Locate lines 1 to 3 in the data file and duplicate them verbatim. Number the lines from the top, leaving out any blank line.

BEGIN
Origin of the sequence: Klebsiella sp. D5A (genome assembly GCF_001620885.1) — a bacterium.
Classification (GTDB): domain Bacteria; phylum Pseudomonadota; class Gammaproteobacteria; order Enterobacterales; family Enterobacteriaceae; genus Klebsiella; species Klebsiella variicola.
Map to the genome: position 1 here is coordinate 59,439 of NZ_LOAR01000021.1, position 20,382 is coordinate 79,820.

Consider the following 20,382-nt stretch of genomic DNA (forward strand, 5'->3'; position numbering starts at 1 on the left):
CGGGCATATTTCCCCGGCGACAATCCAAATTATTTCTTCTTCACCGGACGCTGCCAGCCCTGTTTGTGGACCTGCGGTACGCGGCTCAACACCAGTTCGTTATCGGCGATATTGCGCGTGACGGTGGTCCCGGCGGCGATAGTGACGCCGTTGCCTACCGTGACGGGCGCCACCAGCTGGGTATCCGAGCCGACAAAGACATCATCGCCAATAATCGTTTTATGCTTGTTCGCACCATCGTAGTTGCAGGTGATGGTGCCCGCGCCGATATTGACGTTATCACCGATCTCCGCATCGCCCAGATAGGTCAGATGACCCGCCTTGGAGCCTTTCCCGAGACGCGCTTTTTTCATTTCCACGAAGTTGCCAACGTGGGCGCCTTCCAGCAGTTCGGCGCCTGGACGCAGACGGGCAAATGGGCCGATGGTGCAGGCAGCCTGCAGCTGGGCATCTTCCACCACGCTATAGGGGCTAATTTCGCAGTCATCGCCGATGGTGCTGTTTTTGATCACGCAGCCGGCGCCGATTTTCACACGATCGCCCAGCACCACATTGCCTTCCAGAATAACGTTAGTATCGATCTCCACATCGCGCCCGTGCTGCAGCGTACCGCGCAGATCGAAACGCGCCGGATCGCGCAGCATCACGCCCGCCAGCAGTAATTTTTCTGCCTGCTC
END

Origin of the sequence: Klebsiella sp. D5A (genome assembly GCF_001620885.1) — a bacterium.
Classification (GTDB): domain Bacteria; phylum Pseudomonadota; class Gammaproteobacteria; order Enterobacterales; family Enterobacteriaceae; genus Klebsiella; species Klebsiella variicola.
Map to the genome: position 1 here is coordinate 59,439 of NZ_LOAR01000021.1, position 20,382 is coordinate 79,820.